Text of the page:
Mark Wood has challenged himself to become a more prolific wicket-taker for England but accepts Sri Lanka may not be the perfect place to top up his tally.
The Durham paceman has been England’s quickest white-ball bowler for much of the past three years, able to summon a steepling bouncer and leave batsmen hopping when he bends his back, but has not always boasted figures to match.
I’m not the same as them, they’re a lot bigger than me and I’m shorter and skiddier. But when they’re bowling quick how do they get their wickets? What kind of fields do they have? How do they get people out? It’s all about seeing how different people go about it.England’s Mark Wood
Wood goes into this month’s five-match one-day series, which begins in Dambulla tomorrow, with 34 wickets in 34 matches and a modest strike-rate of one every 51.2 deliveries.
By contrast, new-ball partner Chris Woakes averages 33.5 balls per wicket, the absent Liam Plunkett sits at 30.4 and all-rounder Ben Stokes is operating at just under 40.
The 28-year-old tackled the issue head on with bowling coach Chris Silverwood, who was similarly rapid in his own playing days with Yorkshire, and the pair have been casting a wide net in search of inspiration.
“I said to him that although I’d played a few games for England I hadn’t taken loads of wickets. I’d taken one in a game, two in a game but I hadn’t had that five-wicket haul,” said Wood, who has a career-best return of 4-33 against Australia.
“He got a hold of the analyst and we looked at bowlers like Kagiso Rabada (of South Africa) and Pat Cummins (of Australia).
“I’m not the same as them, they’re a lot bigger than me and I’m shorter and skiddier. But when they’re bowling quick how do they get their wickets? What kind of fields do they have? How do they get people out? It’s all about seeing how different people go about it.”
One change he has worked on is in his run-up, losing the idiosyncratic ‘back step’ and adding a few extra paces to his approach.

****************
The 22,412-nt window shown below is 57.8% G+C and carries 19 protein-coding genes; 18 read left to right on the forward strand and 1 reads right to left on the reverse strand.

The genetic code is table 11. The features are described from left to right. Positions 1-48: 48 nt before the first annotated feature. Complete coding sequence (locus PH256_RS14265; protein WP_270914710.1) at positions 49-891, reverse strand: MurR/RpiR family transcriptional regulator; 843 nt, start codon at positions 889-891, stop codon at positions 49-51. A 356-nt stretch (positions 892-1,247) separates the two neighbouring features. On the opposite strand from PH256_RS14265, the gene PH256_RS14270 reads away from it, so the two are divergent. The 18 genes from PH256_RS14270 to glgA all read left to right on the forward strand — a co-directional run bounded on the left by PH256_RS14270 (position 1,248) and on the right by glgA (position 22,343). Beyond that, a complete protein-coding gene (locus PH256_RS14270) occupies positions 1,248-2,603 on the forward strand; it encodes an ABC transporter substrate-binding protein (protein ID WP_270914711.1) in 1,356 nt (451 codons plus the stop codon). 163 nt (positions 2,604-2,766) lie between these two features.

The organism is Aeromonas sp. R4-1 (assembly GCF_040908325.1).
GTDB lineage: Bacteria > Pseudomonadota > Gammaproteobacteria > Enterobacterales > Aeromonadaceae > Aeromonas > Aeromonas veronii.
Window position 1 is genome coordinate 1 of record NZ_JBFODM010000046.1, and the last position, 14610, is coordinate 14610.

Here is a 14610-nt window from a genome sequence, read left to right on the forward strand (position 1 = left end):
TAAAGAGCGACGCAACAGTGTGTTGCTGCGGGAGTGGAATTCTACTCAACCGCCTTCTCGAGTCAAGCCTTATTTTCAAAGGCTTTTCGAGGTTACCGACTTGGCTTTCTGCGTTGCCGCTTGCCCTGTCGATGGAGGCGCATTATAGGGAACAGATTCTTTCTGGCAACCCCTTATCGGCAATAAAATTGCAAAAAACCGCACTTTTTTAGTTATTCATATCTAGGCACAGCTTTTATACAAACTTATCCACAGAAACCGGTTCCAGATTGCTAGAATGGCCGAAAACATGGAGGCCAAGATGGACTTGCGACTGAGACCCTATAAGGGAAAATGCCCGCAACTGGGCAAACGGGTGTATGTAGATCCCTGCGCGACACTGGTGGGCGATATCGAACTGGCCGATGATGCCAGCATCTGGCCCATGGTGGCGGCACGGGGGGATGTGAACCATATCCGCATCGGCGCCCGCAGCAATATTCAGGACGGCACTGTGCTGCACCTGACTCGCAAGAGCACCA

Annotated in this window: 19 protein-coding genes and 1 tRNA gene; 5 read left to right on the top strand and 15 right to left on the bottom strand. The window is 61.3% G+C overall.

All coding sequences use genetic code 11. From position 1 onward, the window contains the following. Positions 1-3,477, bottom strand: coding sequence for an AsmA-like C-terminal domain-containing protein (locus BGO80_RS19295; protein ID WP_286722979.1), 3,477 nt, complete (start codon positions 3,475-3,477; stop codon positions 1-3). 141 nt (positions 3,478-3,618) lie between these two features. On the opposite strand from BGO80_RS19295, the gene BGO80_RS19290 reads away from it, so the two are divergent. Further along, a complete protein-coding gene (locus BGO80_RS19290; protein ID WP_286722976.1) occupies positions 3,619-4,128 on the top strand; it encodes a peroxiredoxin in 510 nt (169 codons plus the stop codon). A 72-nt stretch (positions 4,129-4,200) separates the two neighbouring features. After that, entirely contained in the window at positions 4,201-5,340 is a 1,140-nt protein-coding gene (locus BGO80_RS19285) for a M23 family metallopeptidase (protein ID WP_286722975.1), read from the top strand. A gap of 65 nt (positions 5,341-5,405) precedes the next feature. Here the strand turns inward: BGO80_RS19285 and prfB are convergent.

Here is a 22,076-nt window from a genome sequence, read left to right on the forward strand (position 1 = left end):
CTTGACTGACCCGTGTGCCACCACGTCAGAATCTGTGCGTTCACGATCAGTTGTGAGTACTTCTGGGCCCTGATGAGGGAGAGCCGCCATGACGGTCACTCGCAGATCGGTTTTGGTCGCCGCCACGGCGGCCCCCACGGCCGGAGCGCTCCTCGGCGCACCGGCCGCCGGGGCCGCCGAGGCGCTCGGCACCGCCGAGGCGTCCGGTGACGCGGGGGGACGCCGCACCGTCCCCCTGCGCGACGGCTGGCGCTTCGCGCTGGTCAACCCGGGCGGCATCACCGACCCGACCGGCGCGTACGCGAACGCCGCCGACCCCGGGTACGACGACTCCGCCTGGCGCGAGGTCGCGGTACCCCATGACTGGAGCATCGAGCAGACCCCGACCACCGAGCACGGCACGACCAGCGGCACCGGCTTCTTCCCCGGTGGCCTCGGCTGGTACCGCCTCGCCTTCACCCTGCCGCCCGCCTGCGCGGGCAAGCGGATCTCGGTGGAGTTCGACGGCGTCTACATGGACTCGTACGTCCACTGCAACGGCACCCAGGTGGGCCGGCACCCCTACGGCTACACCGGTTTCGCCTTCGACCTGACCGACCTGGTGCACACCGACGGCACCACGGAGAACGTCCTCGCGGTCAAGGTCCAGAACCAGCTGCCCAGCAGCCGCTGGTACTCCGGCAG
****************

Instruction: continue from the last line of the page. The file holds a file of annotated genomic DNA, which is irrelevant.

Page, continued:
“Off the short run, I was having to force it all the time, that meant I was putting more stress than I needed to on my body and having to ramp it up to get my top speed,” he explained.
“I just pushed my run up back a bit and felt I could cruise into it a little bit better, and look for more rhythm rather than being at the top end forcing it all the time. It’s a trial, I can always go back.”
Although Wood would love to see early dividends by rattling through Sri Lanka’s top order over the next two weeks, he is realistic about the nature of a seam bowler’s job on the island.
Given conditions, spells are likely to be short, pitches slow and swing in short supply after the first few overs. If the team require discipline more than dynamism, he is happy to oblige.
“You’ve got to be careful that you don’t hunt for wickets here because you can quickly disappear if you are trying to get a wicket every ball,” he said.
“All of a sudden there’s one too short, there’s one too wide... As a seam bowler here it’s almost the reverse of England where your spinners do the holding jobs and your seamers generally take the wickets.
“That new ball is key for us. If we can get a couple with that it would be brilliant but if not it’s about dotting up, hitting the wicket hard and letting the spinners attack from the other end and do some damage in the middle.”
Wood played in a near full-strength team in England’s only completed warm-up match last week and is expected to line up tomorrow, with uncapped Warwickshire quick Olly Stone probably most vulnerable if Liam Dawson is selected as a third specialist spinner.
England were able to train yesterday after sweltering heat replaced torrential rain in Dambulla.
The tourists’ final warm-up match was abandoned without a ball being bowled after thunderstorms in Colombo and the players were kept indoors again after inclement conditions followed them to the forest region on Sunday.
But the clouds had cleared by yesterday morning and the squad were able to get back into action, with middle practice and nets in soaring temperatures at the RDIS Stadium.